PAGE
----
If you’re new to recording vocals and need a beginners guide to get things rolling then you’ve come to the right place. This blog will teach you how to achieve the best quality vocal using basic techniques and equipment.
A good rapper buddy of mine recently wanted to record vocals to some beats I produced. With COVID-19 restrictions he couldn’t just drop by and record with me. Instead he had to record for himself (first time). He was lost at where to begin or how to even do it, this might be a similar position to where you are now or someone you know. In this blog we will provide you with an understanding of the fundamental way to get a great recording . Once you get these downpat you can continue to build up your skills.
Lets get into it.
What Equipment will you need for Recording Vocals?
Your Audio Interface will convert the analog signal of your input (in this case the microphone) into a digital format that you DAW can interpret.
DAW (Ableton, Fl Studio, etc)
Your DAW is the recording software that will withhold the music of your project and capture the recording of your singers voice.
You will need a recording microphone in order to pick up and record your singers voice.
Your XLR cable will be the connecting link between your microphone and your audio interface.
Your Mic Stand will hold your microphone in a steady position ready to record.
Closed Back Headphones
Closed Back Studio Headphones will enable your vocalist to listen to the music while they sing without your speakers or external sound source blasting into the microphone at the same time.
Pop Filters stop puffs of air hitting the microphone from your singer. They are known as “pops” (mini explosions)
Studio Monitors help to give you a clear image of the sound recording and vocals.
Not essential, but recommended. Acoustic Foam will give your vocals a better image and lessen the image represented by your room.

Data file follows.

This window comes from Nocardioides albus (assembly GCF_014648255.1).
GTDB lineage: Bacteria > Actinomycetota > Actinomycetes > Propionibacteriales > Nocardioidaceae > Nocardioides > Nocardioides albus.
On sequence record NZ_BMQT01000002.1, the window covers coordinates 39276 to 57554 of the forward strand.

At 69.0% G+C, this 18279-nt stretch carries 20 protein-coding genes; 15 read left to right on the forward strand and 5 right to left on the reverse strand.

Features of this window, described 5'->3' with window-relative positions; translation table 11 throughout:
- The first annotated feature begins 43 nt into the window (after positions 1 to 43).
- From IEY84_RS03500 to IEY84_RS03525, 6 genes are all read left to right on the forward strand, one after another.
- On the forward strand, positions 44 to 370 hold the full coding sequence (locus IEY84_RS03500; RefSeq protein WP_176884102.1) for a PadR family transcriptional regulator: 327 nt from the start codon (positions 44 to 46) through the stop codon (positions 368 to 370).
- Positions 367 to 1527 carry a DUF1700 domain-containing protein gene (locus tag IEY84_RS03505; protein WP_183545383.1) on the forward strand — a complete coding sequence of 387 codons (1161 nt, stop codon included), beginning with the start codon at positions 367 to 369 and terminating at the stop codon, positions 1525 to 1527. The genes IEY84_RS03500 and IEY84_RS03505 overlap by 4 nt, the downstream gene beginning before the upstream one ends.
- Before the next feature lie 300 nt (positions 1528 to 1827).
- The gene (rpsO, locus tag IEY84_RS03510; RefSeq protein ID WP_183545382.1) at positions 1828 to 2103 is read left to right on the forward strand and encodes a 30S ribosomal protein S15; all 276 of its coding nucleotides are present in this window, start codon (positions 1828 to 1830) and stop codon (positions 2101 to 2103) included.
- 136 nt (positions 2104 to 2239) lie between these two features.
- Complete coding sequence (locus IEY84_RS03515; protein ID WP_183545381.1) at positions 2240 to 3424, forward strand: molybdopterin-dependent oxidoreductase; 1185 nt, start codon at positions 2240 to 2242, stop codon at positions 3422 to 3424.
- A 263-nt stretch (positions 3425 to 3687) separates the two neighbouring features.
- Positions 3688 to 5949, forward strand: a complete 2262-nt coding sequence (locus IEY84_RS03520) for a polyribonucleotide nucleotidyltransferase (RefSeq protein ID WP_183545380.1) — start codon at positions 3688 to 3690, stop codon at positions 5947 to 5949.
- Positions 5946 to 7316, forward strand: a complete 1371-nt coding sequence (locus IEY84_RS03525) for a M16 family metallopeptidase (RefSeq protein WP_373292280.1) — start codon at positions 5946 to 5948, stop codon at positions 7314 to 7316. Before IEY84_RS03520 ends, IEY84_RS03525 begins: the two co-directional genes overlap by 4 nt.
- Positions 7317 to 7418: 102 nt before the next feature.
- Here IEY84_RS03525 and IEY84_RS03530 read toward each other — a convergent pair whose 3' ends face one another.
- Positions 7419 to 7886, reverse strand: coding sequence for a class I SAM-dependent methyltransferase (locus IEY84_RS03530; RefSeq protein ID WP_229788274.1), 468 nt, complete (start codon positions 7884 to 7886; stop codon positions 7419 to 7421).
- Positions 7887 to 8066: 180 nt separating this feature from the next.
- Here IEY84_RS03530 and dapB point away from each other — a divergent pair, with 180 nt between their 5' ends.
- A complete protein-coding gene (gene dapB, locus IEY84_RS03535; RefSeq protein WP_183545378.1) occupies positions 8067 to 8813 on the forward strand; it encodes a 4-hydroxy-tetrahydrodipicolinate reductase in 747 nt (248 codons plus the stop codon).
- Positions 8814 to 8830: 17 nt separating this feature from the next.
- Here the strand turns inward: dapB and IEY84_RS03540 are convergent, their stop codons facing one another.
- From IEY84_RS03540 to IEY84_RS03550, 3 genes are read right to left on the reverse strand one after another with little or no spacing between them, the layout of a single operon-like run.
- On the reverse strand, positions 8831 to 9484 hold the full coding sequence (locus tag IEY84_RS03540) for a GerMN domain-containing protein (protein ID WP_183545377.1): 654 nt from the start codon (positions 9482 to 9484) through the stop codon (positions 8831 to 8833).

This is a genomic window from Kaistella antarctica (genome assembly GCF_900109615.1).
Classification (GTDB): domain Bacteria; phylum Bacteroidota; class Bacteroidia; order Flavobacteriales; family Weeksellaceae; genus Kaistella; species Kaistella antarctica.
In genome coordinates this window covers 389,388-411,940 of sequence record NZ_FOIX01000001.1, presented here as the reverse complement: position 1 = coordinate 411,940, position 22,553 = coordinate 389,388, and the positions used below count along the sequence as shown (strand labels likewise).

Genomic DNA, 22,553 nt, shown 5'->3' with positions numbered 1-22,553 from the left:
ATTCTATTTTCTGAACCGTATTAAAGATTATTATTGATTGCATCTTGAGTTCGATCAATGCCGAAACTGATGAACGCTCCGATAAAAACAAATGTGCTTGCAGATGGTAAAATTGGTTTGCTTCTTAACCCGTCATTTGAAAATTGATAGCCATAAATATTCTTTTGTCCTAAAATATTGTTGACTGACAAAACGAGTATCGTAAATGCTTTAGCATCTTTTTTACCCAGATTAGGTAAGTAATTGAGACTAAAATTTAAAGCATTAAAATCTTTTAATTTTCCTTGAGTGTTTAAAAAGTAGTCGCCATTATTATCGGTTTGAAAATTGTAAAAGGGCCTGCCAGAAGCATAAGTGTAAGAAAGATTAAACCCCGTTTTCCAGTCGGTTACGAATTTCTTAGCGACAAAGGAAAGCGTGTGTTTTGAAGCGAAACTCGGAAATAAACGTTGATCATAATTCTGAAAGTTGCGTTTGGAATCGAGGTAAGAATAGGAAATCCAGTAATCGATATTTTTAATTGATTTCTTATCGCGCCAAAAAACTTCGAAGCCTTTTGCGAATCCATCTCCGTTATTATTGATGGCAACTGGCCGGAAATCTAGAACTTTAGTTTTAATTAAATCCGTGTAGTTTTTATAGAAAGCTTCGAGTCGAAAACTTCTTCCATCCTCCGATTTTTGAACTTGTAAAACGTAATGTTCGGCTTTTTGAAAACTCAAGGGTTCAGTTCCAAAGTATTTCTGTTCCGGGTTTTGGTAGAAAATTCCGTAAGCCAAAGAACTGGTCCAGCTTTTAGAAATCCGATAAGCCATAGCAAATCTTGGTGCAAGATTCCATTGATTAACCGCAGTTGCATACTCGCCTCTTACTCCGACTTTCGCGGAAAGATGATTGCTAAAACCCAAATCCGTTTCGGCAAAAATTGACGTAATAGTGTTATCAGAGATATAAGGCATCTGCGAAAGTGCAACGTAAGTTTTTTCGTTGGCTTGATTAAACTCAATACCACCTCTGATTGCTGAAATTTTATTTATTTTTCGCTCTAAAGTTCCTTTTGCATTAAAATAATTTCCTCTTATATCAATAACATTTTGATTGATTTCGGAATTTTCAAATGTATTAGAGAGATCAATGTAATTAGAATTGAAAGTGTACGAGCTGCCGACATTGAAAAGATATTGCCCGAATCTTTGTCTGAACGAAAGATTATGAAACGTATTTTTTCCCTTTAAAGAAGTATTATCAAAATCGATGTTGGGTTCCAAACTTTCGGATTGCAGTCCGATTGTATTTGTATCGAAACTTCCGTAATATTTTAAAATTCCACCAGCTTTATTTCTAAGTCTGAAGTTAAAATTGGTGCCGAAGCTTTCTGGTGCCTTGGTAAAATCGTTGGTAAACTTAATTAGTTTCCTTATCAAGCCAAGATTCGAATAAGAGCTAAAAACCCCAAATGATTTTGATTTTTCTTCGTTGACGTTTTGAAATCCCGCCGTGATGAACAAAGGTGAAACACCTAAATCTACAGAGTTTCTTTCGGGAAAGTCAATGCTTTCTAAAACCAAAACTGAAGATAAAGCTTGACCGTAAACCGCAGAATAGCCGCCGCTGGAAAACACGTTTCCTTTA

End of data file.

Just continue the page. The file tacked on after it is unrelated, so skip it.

How To Record Your Vocals
First things first: Open your DAW
Make Sure Your Audio Interface Is Set Up
Go into your settings/preferences. Select your audio interface instead of using your computer’s in-built audio card (Mine is a Steinberg) (The reason being is that your computer’s audio card has no way of capturing the input from your microphones analog output). This will feed the audio from your microphone into your interface and into your DAW.
Setup Your Microphone
Okay, now there are a few types of microphones you will most likely see. What’s more important right now is that you have the appropriate stand and/or attachment for your microphone. This was a problem for me once. I was given a nice mic to use but i didn’t have the correct attachment for my basic stand. Some condenser microphones sit in a shock mount and others clip on or clip into the stand. Make sure you have the correct one.
Once your microphone is set on its stand, you’ll then want to plug your microphone input (cable) directly into the audio interface. The cable should plug in naturally.
Open the line-in within your DAW so audio is available to be captured
This is how we tell your DAW to listen to the audio from your INPUT (in this case the microphone) so you can hear it and record it.
Select whichever input that your microphone is plugged into (example. INPUT 1).
You will know you are receiving a proper signal when you speak into the microphone and the gain level rises on the meter.
Alter input gain to a steady level. (Nowhere near clipping (Distortion)
So now you are ready to record. Everything is in place. HIT RECORD. You will notice the input of your singers voice.